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Science. 2016 Aug 19;353(6301):819-22. doi: 10.1126/science.aaf3639.

Design, synthesis, and testing toward a 57-codon genome.

Author information

1
Department of Genetics, Harvard Medical School, Boston, MA 02115, USA.
2
Department of Genetics, Harvard Medical School, Boston, MA 02115, USA. Program in Systems Biology, Harvard University, Cambridge, MA 02138, USA. Ecole des Mines de Paris, Mines Paristech, Paris 75272, France.
3
Department of Genetics, Harvard Medical School, Boston, MA 02115, USA. Wyss Institute for Biologically Inspired Engineering, Boston, MA 02115, USA.
4
Department of Genetics, Harvard Medical School, Boston, MA 02115, USA. Program in Biophysics, Harvard University, Boston, MA 02115, USA.
5
Department of Genetics, Harvard Medical School, Boston, MA 02115, USA. Department of Biological Sciences, Purdue University, West Lafayette, IN 47907, USA.
6
Department of Biological Engineering, Massachusetts Institute of Technology, Cambridge, MA 02139, USA.
7
Department of Genetics, Harvard Medical School, Boston, MA 02115, USA. Program in Biological and Biomedical Sciences, Harvard University, Cambridge, MA 02138, USA.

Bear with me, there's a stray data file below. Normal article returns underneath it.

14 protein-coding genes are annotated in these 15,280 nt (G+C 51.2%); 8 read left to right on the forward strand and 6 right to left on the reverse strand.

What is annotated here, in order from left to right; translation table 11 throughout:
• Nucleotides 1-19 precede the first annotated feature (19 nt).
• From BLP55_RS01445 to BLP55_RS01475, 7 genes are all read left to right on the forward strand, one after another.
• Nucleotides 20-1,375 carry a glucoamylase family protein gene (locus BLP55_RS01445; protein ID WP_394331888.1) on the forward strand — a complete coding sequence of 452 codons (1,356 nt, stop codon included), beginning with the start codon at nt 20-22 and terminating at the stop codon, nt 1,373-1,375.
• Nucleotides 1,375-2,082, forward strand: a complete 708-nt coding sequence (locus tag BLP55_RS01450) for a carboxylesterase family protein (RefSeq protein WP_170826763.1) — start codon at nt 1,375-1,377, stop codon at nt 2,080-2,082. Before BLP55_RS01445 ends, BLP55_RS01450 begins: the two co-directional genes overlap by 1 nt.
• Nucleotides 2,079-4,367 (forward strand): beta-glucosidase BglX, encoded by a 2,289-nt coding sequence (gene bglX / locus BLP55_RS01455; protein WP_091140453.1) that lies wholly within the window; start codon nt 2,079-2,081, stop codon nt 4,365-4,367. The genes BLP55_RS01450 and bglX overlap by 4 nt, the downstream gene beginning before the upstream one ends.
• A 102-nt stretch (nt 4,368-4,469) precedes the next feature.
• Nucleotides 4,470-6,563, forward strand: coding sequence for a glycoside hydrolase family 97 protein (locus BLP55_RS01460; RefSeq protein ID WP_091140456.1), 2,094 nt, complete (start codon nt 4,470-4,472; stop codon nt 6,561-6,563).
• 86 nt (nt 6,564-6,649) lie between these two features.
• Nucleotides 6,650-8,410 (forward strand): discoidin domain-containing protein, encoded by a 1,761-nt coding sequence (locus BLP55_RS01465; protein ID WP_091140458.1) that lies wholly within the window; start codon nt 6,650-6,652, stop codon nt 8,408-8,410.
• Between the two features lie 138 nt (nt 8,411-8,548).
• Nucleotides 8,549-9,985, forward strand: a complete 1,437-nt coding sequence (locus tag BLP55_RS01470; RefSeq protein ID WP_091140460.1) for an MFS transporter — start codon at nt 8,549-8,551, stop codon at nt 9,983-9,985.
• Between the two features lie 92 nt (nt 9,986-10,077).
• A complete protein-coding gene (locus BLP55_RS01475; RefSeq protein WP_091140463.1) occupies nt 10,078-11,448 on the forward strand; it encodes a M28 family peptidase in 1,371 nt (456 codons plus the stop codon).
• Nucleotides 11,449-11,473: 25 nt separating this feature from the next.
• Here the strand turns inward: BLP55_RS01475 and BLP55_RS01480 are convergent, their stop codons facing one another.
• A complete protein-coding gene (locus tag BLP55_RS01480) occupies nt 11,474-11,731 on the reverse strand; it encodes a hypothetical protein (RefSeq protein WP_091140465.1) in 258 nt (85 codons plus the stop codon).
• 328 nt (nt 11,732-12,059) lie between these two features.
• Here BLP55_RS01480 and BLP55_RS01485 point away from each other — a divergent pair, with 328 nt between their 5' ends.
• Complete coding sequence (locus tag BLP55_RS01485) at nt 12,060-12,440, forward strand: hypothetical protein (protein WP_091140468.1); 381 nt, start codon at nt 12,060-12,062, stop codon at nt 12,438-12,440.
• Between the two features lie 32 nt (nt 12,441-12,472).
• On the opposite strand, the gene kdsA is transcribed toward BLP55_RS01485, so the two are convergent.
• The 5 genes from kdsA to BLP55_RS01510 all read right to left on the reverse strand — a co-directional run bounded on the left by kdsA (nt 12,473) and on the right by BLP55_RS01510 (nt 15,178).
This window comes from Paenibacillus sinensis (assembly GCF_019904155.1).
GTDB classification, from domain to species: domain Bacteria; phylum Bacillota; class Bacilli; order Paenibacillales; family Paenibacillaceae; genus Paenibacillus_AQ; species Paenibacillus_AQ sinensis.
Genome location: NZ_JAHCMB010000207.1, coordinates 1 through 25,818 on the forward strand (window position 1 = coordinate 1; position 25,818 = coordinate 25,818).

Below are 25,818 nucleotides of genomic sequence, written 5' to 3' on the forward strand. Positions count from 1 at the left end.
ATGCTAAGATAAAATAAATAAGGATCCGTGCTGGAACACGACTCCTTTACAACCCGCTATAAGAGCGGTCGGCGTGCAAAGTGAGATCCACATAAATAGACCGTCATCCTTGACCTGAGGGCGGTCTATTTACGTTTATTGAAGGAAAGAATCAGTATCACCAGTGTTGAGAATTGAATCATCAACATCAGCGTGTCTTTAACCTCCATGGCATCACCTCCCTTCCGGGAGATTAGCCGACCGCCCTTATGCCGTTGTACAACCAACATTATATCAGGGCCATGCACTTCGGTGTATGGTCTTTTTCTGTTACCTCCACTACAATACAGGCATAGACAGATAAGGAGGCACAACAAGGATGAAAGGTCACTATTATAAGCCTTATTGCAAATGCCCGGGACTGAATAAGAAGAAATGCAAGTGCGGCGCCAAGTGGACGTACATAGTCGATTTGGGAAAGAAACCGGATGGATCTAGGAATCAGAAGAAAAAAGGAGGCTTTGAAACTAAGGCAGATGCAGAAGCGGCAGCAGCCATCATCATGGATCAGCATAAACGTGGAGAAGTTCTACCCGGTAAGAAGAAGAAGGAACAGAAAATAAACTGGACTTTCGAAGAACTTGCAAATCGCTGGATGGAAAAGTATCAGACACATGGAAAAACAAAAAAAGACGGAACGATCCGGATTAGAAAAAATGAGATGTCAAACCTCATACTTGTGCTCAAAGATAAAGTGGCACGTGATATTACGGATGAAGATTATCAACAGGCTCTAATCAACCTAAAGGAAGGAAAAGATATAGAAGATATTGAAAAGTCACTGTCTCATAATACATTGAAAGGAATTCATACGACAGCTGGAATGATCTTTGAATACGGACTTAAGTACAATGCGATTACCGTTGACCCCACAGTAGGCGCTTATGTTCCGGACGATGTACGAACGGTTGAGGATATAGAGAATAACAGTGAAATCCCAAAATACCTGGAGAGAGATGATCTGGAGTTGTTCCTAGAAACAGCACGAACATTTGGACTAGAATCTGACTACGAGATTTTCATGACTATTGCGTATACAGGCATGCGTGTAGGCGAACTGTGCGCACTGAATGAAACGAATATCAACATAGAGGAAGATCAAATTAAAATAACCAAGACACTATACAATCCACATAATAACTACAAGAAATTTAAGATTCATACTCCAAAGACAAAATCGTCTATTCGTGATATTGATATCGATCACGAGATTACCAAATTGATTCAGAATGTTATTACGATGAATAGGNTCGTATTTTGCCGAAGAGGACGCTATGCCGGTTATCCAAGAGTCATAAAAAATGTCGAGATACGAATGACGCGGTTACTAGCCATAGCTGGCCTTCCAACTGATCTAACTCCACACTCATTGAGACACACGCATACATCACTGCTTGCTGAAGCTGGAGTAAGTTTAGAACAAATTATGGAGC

8
Wyss Institute for Biologically Inspired Engineering, Boston, MA 02115, USA.
9
Department of Genetics, Harvard Medical School, Boston, MA 02115, USA. Department of Microbiology and Immunobiology, Harvard Medical School, Boston, MA 02115, USA.
10
Department of Genetics, Harvard Medical School, Boston, MA 02115, USA. mlajoie@uw.edu gchurch@genetics.med.harvard.edu.
11
Department of Genetics, Harvard Medical School, Boston, MA 02115, USA. Wyss Institute for Biologically Inspired Engineering, Boston, MA 02115, USA. mlajoie@uw.edu gchurch@genetics.med.harvard.edu.

Abstract

Recoding--the repurposing of genetic codons--is a powerful strategy for enhancing genomes with functions not commonly found in nature. Here, we report computational design, synthesis, and progress toward assembly of a 3.97-megabase, 57-codon Escherichia coli genome in which all 62,214 instances of seven codons were replaced with synonymous alternatives across all protein-coding genes. We have validated 63% of recoded genes by individually testing 55 segments of 50 kilobases each. We observed that 91% of tested essential genes retained functionality with limited fitness effect. We demonstrate identification and correction of lethal design exceptions, only 13 of which were found in 2229 genes. This work underscores the feasibility of rewriting genomes and establishes a framework for large-scale design, assembly, troubleshooting, and phenotypic analysis of synthetic organisms.

PMID:
27540174
DOI:
10.1126/science.aaf3639
[Indexed for MEDLINE]
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